Contact lenses are medical devices which, like drugs, provide benefits while posing certain risks. Many people wear contact lenses to correct their vision. The reasons for choosing contacts over glasses or refractive eye surgery (which corrects the shape of the cornea) include lifestyle, sports and appearance.

With all of the convenient and healthy options available today almost anybody can wear contact lenses, including bifocal and progressive (no Line) eye glass wearers as well as those with astigmatism.

In order to use contact lenses safely you will require a contact lens examination, please ask our staff to set up this appointment for you.

Laser Surgery co-management

Most people with vision correction issues want to know more about LASIK and whether it is right for them.

To see one patient's experience with corrective eye surgery, click here

Here is a brief description of the procedure:
A flap is surgically cut in the cornea and gently folded back. An Excimer Laser is used to reshape the cornea into a flatter shape (this is much like a contact lens corrects vision by forming a new shape on the cornea). The flap is then put back in place, acting like a natural bandage. The healing process is quick and the discomfort level is quite low.

People will often say that they did not feel anything, and could see well the very first day. Most people have improved vision in 24-28 hours, but it must be noted that each person will heal at a different rate. Vision, although greatly improved immediately after surgery, often continues to improve for some weeks, even months.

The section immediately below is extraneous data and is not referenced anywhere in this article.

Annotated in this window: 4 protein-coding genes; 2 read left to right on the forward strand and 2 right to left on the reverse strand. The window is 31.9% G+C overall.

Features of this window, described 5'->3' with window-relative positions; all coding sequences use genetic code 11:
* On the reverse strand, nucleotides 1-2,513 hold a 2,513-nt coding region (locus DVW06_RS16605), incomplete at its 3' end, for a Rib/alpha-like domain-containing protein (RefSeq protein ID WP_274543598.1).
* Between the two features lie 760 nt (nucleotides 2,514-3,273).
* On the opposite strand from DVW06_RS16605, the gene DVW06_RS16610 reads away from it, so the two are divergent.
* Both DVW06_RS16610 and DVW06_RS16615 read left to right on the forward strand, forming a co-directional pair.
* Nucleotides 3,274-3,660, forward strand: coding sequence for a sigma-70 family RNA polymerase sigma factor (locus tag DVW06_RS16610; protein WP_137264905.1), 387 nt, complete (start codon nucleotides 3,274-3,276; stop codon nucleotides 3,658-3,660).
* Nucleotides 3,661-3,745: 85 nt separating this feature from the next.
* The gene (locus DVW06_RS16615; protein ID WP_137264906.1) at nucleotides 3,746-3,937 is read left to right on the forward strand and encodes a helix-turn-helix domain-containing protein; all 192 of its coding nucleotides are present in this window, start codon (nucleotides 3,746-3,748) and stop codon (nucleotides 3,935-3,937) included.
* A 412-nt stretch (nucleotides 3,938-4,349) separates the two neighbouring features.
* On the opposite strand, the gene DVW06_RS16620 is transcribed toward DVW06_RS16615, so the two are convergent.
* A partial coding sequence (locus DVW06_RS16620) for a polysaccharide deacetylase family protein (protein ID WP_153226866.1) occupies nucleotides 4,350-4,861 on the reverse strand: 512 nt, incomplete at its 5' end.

LASIK is not for everyone. Eye conditions vary and only after a comprehensive examination will we be able to decide if LASIK surgery is the best course of treatment for you. If you are interested in laser vision correction, we will be happy to guide you in picking the right surgeon, procedure and laser appropriate care for you.

Fitting and repairs

We have an on-site laboratory to assist with fitting and repairs to a wide range of spectacles. Ask our Optical Assistants for more information.

Spectacle frames and selection

We have a wide range of frames for your selection, brands that we carry include:
D&G, Roots, Alfred Sung, Bellagio Ice Cream, Fysh, Guess, Kliik, Flexon, Easy Clip and Humphrey.

Here are a few general guidelines on frame selection:

  • Choose a frame in proportion to your face.
  • Choose a frame that contrasts with your face shape i.e. if your face is round consider frames that have square angles.
  • To lengthen your face: consider selecting mid to high temples, and frames with little or no colour on the bottom rim.
  • To shorten your face: consider mid to low temples, and narrower frames
  • To lengthen your nose: consider a high nose bridge that is clear or light coloured. Avoid solid colour bridges.
  • To shorten your nose: consider a low nose bridge in a solid colour. Avoid clear nose bridges.
  • To lengthen a wider nose: Use a clear or metal nose bridge that sits close to the nose, use nose pads.
  • A small face: Use thin metals and lightweight frames.
  • A larger face: Consider balancing your features with a slightly oversize frame.

Sunwear and UV Protection

Ultraviolet radiation reaches the eyes not only from the sky above but also by reflection from the ground, especially water, snow, sand and other bright surfaces. Protection from sunlight may be obtained by using both a brimmed hat or cap and UV absorbing eyewear.

Ultraviolet radiation may play a contributory role in the development of various ocular disorders including cataract, pterygium, ocular cancers, photokeratitis (flash burns) and corneal degenerative changes. It may contribute to age-related macular degeneration.

Ultra Violet (UV) Protection — A Must for Children

  • The average child receives three times the annual UV exposure of an adult.
  • 7.5 times greater UV ray transmission through the lens inside a child’s eye.
  • 75% transmission at age 10, 10% at age 30.
  • Damage from UV ray is cumulative.

As your eye care professional we consider UV protected sunglasses to be an integral part of your eye care needs.

The brands we carry include: Bolle and Serengeti or you can make your own pair from our range of spectacle frames.